If have problems with the muscle, valves or arteries in your heart, Central Maine Heart and Vascular Institute (CMHVI) Cardiac Catheterization Lab is here to provide you with the care you need.
At our Cardiac Catheterization Laboratory, also known as the Cath Lab, cardiologists and a team of specialty nurses and radiologic technicians use a procedure known as cardiac catherization to diagnose, assess and treat heart problems such as coronary artery disease and angina.
State-of-the-Art Catherization Technology
CMHVI’s Cath Lab uses the latest technology to assess and treat heart problems, including a multi-view camera that rotates around the patient and provides multiple views. This advanced camera emits less radiation than traditional imaging technology, requires less contrast dye and greatly enhances image quality. We also use a cutting-edge hemodynamic system that monitors your blood pressure, the electrical activity in your heart, your pulse and blood oxygen levels during catheterization procedures.
Cardiac Catheterization: From Diagnosis to Treatment
Doctors use catheterization to perform a variety of procedures, including a type of X-ray called a coronary angiogram that can detect blockages in the arteries. During catheterization, a cardiologist inserts a catheter (thin plastic tube) through an artery in your groin or arm and guides it into your heart. Contrast dye injected through the catheter allows blood vessels to show on a monitor. This part of the procedure is called an angiogram. The test also measures blood pressure and blood oxygen levels. Images from the test detect blockages that may need to be repaired.
If an angiogram shows that your arteries are narrowed, you may be a candidate for treatment called percutaneous coronary angioplasty (balloon angioplasty) to reopen them and improve blood flow to your heart. Balloon angioplasty is also used in emergencies to treat patients who have suffered heart attacks because an artery has developed a total or near-total blockage.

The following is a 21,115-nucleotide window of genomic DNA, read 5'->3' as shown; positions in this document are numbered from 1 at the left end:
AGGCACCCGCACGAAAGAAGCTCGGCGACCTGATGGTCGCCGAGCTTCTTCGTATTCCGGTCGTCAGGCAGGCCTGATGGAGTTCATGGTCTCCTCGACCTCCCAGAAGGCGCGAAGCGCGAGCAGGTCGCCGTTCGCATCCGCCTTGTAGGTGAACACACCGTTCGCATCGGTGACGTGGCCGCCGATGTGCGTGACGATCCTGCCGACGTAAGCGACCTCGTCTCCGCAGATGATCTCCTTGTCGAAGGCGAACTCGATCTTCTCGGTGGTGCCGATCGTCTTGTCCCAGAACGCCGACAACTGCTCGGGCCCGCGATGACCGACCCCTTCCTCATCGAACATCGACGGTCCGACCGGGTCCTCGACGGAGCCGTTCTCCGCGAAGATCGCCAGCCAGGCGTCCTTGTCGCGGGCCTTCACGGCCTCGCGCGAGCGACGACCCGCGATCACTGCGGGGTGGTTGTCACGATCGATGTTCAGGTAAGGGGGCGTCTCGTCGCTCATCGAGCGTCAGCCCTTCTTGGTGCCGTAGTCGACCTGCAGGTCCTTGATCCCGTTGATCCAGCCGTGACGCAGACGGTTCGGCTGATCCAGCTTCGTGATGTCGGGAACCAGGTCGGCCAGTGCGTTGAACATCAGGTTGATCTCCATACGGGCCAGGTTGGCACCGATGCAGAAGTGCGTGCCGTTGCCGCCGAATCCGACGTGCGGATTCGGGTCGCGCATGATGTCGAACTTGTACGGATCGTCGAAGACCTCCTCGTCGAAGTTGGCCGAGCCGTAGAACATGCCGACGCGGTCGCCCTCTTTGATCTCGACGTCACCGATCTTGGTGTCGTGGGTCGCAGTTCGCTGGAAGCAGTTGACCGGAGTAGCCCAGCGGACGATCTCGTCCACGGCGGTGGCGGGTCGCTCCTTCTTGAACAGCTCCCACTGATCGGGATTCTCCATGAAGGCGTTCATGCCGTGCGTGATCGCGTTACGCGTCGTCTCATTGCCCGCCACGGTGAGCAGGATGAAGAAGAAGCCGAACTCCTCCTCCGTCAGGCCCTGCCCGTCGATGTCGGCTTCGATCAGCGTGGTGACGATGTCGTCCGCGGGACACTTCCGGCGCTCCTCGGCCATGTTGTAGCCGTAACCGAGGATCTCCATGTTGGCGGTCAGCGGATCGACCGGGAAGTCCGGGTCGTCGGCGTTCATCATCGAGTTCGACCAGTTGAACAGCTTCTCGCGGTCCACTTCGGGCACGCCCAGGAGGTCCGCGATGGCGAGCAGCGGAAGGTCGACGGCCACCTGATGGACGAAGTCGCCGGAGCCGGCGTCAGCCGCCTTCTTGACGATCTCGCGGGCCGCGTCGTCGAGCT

Percutaneous Coronary Angioplasty (Balloon Angioplasty)
To re-open narrowed or blocked coronary arteries in someone with coronary artery disease or heart attack (myocardial infarction), an interventional cardiologist guides a catheter to the site where a waxy substance made of cholesterol and other substances called plaque has formed a blockage. The tip of a catheter used in this procedure is equipped with a tiny deflated balloon. Once the catheter is in place, the surgeon inflates the balloon. As the balloon expands it pushes aside the plaque, widening the flow space inside the artery. Once the artery is open, the surgeon slowly withdraws the catheter.
Coronary Artery Stent Placement
Once a narrowed or blocked artery has been re-opened, the danger isn’t necessarily over. Arteries that have been unclogged often narrow or close again later. To reduce the risk for this problem, doctors often choose to insert a device called a stent in the segment of an artery that was reopened.
A stent is a tiny mesh tube that doctors implant in an artery to prevent plaque from blocking the blood vessel. Stents are implanted in arteries in the heart (coronary arteries), neck (carotid arteries) or liver. Drug-eluting stents are coated with medication that is released over time to help prevent the artery from becoming blocked again. A coronary artery stent implant may lower the risk of heart attack and stroke.
Other Cath Lab Procedures
Other procedures available at CMHVI Cath Lab include:
- Intravascular ultrasound
- Intra-aortic balloon pump
- Pacemaker placement
- Procedural education
- Diagnostic peripheral arterial catheterization
- Percutaneous peripheral arterial intervention (stent placement, angioplasty, limb salvage)
- Diagnostic and intervention peripheral arterial procedures